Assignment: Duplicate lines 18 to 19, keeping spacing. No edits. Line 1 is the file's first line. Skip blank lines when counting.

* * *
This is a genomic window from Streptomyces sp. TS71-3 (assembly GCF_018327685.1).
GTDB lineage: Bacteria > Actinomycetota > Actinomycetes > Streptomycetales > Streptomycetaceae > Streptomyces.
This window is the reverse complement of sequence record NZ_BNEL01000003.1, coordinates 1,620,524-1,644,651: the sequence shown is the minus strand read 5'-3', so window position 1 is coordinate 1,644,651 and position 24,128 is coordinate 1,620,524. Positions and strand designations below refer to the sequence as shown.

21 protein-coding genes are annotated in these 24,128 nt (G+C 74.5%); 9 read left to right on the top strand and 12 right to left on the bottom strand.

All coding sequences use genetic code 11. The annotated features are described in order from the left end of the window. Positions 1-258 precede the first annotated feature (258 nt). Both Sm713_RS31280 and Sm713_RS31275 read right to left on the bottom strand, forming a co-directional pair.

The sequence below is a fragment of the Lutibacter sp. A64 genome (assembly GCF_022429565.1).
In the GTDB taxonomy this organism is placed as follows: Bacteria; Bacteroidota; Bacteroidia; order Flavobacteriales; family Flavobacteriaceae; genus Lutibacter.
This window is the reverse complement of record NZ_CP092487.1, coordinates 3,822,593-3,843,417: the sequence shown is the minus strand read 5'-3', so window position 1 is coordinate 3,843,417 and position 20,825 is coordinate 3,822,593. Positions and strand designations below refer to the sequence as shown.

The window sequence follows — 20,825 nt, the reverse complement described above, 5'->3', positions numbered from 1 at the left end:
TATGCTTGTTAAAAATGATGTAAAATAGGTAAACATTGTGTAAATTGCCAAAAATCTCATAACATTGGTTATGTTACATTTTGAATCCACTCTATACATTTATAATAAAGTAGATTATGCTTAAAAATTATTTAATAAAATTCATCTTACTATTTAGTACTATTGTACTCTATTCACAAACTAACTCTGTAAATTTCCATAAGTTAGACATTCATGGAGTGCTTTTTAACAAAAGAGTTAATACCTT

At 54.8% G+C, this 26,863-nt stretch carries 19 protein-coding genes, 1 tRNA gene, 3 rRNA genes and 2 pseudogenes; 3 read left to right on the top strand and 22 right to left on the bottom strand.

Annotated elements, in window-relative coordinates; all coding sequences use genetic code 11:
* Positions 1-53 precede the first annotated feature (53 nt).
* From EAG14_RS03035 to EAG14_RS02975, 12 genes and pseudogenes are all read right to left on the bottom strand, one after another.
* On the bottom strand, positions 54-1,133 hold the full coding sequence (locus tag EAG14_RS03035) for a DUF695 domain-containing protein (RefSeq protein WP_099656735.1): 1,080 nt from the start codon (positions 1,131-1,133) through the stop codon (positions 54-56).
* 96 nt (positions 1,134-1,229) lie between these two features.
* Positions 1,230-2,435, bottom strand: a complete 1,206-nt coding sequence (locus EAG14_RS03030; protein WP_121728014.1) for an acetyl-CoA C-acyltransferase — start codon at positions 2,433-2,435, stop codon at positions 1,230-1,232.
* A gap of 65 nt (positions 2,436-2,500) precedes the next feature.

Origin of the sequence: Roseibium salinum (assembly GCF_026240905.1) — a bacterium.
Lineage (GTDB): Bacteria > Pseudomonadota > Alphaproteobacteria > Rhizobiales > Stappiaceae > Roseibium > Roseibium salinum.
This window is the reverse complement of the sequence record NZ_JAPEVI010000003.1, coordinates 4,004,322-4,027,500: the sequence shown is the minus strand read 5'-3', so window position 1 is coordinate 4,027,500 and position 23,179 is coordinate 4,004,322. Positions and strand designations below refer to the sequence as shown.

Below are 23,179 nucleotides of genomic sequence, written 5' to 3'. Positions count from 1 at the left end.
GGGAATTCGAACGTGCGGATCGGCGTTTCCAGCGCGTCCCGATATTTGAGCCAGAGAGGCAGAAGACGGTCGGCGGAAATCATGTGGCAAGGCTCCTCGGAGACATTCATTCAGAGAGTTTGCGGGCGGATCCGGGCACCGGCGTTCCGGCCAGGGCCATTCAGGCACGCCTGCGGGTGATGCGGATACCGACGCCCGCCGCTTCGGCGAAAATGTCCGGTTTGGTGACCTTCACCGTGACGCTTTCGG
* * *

* A gap of 65 nt (positions 2,436-2,500) precedes the next feature.

Origin of the sequence: Roseibium salinum (assembly GCF_026240905.1) — a bacterium.